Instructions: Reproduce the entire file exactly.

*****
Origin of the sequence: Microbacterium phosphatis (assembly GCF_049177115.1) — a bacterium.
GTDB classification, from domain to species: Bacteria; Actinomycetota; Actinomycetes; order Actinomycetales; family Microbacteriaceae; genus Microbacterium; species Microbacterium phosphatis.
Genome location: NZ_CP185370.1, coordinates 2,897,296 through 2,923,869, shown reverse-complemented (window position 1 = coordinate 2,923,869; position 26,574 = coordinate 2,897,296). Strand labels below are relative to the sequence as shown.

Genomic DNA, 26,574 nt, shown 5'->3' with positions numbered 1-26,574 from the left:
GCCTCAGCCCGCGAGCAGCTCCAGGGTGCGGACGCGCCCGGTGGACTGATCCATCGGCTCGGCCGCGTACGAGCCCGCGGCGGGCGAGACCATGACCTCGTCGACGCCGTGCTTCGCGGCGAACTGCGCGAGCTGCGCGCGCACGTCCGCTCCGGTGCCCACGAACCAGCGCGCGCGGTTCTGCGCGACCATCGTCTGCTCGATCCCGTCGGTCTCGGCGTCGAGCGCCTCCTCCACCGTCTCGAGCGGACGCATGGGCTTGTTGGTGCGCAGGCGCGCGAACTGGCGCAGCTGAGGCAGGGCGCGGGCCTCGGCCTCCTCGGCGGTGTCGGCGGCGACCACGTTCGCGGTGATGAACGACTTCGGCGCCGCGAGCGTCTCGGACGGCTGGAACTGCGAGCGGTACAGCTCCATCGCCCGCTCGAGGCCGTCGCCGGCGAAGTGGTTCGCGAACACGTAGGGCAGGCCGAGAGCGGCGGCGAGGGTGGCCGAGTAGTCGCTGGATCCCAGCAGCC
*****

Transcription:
Origin of the sequence: Microbacterium phosphatis (assembly GCF_049177115.1) — a bacterium.
GTDB classification, from domain to species: Bacteria; Actinomycetota; Actinomycetes; order Actinomycetales; family Microbacteriaceae; genus Microbacterium; species Microbacterium phosphatis.
Genome location: NZ_CP185370.1, coordinates 2,897,296 through 2,923,869, shown reverse-complemented (window position 1 = coordinate 2,923,869; position 26,574 = coordinate 2,897,296). Strand labels below are relative to the sequence as shown.

Genomic DNA, 26,574 nt, shown 5'->3' with positions numbered 1-26,574 from the left:
GCCTCAGCCCGCGAGCAGCTCCAGGGTGCGGACGCGCCCGGTGGACTGATCCATCGGCTCGGCCGCGTACGAGCCCGCGGCGGGCGAGACCATGACCTCGTCGACGCCGTGCTTCGCGGCGAACTGCGCGAGCTGCGCGCGCACGTCCGCTCCGGTGCCCACGAACCAGCGCGCGCGGTTCTGCGCGACCATCGTCTGCTCGATCCCGTCGGTCTCGGCGTCGAGCGCCTCCTCCACCGTCTCGAGCGGACGCATGGGCTTGTTGGTGCGCAGGCGCGCGAACTGGCGCAGCTGAGGCAGGGCGCGGGCCTCGGCCTCCTCGGCGGTGTCGGCGGCGACCACGTTCGCGGTGATGAACGACTTCGGCGCCGCGAGCGTCTCGGACGGCTGGAACTGCGAGCGGTACAGCTCCATCGCCCGCTCGAGGCCGTCGCCGGCGAAGTGGTTCGCGAACACGTAGGGCAGGCCGAGAGCGGCGGCGAGGGTGGCCGAGTAGTCGCTGGATCCCAGCAGCC